Jul 6, 2011
New tool to fight BMSB

On June 24, EPA approved, for emergency use, the insecticide dinotefuran (trade names Venom and Scorpion) on tree fruit to help manage populations of the Brown Marmorated Stink Bug (BMSB), an invasive insect that has caused extensive yield losses in tree fruit production in the mid-Atlantic region.

The approval, known as an emergency exemption, applies to Virginia, Maryland, Delaware, Pennsylvania, West Virginia, North Carolina and New Jersey. Under the exemption, producers of stone fruit (such as peaches, plums and cherries) and pome fruit (including apples and pears) are allowed to manage BMSB with two applications of dinotefuran by ground equipment per season, according to EPA.

“EPA is very concerned about the impact of stink bugs on agricultural production and will continue to monitor the problem and provide growers safe and effective tools to help manage this pest,” said Steve Owens, assistant administrator of EPA’s Office of Chemical Safety and Pollution Prevention. “We are committed to continuing to work closely with the agricultural community to address this very serious problem.”

Under the emergency exemption provision of the Federal Insecticide, Fungicide and Rodenticide Act, states can petition EPA for the use of an unregistered pesticide on a temporary basis if it will help alleviate an emergency pest problem. Before approval, EPA must be able to support the use from a health and safety standpoint. EPA has assessed the risks of the exemption involving dinotefuran and finds that it meets the current safety standards. Dinotefuran is already approved for use on leafy vegetables, cotton, grapes, potatoes and a variety of other crops, according to EPA.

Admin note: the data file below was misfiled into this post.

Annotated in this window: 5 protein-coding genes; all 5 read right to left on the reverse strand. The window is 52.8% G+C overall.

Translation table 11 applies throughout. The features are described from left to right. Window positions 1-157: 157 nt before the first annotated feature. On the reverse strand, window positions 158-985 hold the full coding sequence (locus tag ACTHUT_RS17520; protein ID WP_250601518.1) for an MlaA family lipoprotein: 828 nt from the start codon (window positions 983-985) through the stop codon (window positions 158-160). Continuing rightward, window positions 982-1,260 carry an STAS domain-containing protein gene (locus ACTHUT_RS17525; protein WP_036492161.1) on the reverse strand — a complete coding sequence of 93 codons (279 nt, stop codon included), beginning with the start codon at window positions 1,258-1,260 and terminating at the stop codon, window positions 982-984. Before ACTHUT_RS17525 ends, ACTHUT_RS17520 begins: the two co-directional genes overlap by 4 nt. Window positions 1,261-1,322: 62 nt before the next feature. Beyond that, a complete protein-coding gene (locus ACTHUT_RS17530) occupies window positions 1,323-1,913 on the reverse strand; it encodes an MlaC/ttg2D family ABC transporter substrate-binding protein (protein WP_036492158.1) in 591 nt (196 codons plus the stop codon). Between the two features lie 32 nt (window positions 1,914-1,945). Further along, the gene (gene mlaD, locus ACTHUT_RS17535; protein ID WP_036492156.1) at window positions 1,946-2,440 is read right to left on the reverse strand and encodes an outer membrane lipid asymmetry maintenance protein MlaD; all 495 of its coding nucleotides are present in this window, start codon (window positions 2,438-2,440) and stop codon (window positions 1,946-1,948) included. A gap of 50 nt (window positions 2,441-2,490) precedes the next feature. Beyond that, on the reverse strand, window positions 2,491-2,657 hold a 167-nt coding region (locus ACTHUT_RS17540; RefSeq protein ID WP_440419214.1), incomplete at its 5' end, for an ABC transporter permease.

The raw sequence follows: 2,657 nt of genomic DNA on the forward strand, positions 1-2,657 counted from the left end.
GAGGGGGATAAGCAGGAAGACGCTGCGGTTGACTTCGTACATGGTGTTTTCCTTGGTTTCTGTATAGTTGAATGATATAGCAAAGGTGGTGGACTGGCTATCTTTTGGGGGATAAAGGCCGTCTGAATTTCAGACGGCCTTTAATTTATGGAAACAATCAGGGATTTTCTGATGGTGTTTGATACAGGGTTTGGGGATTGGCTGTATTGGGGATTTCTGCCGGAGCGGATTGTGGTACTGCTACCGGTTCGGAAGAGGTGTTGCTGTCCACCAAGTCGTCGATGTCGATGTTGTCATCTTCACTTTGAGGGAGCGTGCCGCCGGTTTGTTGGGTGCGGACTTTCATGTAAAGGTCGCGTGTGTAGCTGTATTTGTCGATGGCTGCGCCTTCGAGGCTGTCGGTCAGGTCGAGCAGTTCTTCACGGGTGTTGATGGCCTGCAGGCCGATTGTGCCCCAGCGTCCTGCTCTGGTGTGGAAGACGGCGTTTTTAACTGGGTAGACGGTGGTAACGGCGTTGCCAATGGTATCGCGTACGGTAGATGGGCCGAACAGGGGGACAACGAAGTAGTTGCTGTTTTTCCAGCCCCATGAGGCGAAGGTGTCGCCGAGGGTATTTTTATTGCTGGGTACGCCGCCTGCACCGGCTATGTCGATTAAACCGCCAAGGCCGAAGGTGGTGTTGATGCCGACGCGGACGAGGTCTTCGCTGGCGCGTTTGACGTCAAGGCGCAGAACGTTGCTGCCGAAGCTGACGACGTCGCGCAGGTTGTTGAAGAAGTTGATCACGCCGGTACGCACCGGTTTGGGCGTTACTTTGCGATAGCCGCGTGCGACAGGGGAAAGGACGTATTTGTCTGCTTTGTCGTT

On June 21, the agency approved an additional use for an insecticide that may help manage stink bugs in organic production systems. The new product contains azadirachtin and pyrethrins, which are derived from botanical ingredients. This product is now approved for use on many crops where stink bug management is needed, and it can be used by organic farmers, according to EPA.

For more information, visit www.epa.gov/pesticides/controlling/stinkbugs.




Current Issue

Grower innovations displayed in IFTA Summer Tour

Mark Longstroth, a ‘wealth of knowledge’ for Michigan blueberries, honored

Arkansas fruit breeder’s progeny grown throughout the world

Tech helps growers produce better blueberries

Tiny wasps could add to anti-SWD pest defense plans

Pest, disease controls keep Michigan blueberry growers busy

Farm Market column: What’s the difference between markup and profit?

Ag Labor Review: Will 2022 be remembered as the Year of Ag Labor Regulations?

see all current issue »

Be sure to check out our other specialty agriculture brands

produceprocessingsm Organic Grower